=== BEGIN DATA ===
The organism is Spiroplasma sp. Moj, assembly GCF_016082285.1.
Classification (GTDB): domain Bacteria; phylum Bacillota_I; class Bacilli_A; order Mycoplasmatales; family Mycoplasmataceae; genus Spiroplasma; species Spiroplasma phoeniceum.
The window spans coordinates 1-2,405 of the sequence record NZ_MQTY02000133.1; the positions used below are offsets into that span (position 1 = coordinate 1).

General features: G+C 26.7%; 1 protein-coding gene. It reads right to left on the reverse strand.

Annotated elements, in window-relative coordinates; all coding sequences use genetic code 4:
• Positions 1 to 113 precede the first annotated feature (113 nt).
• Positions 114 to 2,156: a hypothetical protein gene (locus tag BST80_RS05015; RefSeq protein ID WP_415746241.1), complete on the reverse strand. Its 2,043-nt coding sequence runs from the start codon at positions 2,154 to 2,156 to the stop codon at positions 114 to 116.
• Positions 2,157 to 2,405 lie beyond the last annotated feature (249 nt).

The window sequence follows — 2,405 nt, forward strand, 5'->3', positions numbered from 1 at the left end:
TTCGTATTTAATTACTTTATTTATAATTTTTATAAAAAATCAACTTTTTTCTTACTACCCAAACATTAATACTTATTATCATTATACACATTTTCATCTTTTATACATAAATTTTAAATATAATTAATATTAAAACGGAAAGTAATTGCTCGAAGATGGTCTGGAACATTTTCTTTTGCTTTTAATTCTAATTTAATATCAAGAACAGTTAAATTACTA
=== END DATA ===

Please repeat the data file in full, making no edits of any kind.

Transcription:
The organism is Spiroplasma sp. Moj, assembly GCF_016082285.1.
Classification (GTDB): domain Bacteria; phylum Bacillota_I; class Bacilli_A; order Mycoplasmatales; family Mycoplasmataceae; genus Spiroplasma; species Spiroplasma phoeniceum.
The window spans coordinates 1-2,405 of the sequence record NZ_MQTY02000133.1; the positions used below are offsets into that span (position 1 = coordinate 1).

General features: G+C 26.7%; 1 protein-coding gene. It reads right to left on the reverse strand.

Annotated elements, in window-relative coordinates; all coding sequences use genetic code 4:
• Positions 1 to 113 precede the first annotated feature (113 nt).
• Positions 114 to 2,156: a hypothetical protein gene (locus tag BST80_RS05015; RefSeq protein ID WP_415746241.1), complete on the reverse strand. Its 2,043-nt coding sequence runs from the start codon at positions 2,154 to 2,156 to the stop codon at positions 114 to 116.
• Positions 2,157 to 2,405 lie beyond the last annotated feature (249 nt).

The window sequence follows — 2,405 nt, forward strand, 5'->3', positions numbered from 1 at the left end:
TTCGTATTTAATTACTTTATTTATAATTTTTATAAAAAATCAACTTTTTTCTTACTACCCAAACATTAATACTTATTATCATTATACACATTTTCATCTTTTATACATAAATTTTAAATATAATTAATATTAAAACGGAAAGTAATTGCTCGAAGATGGTCTGGAACATTTTCTTTTGCTTTTAATTCTAATTTAATATCAAGAACAGTTAAATTACTA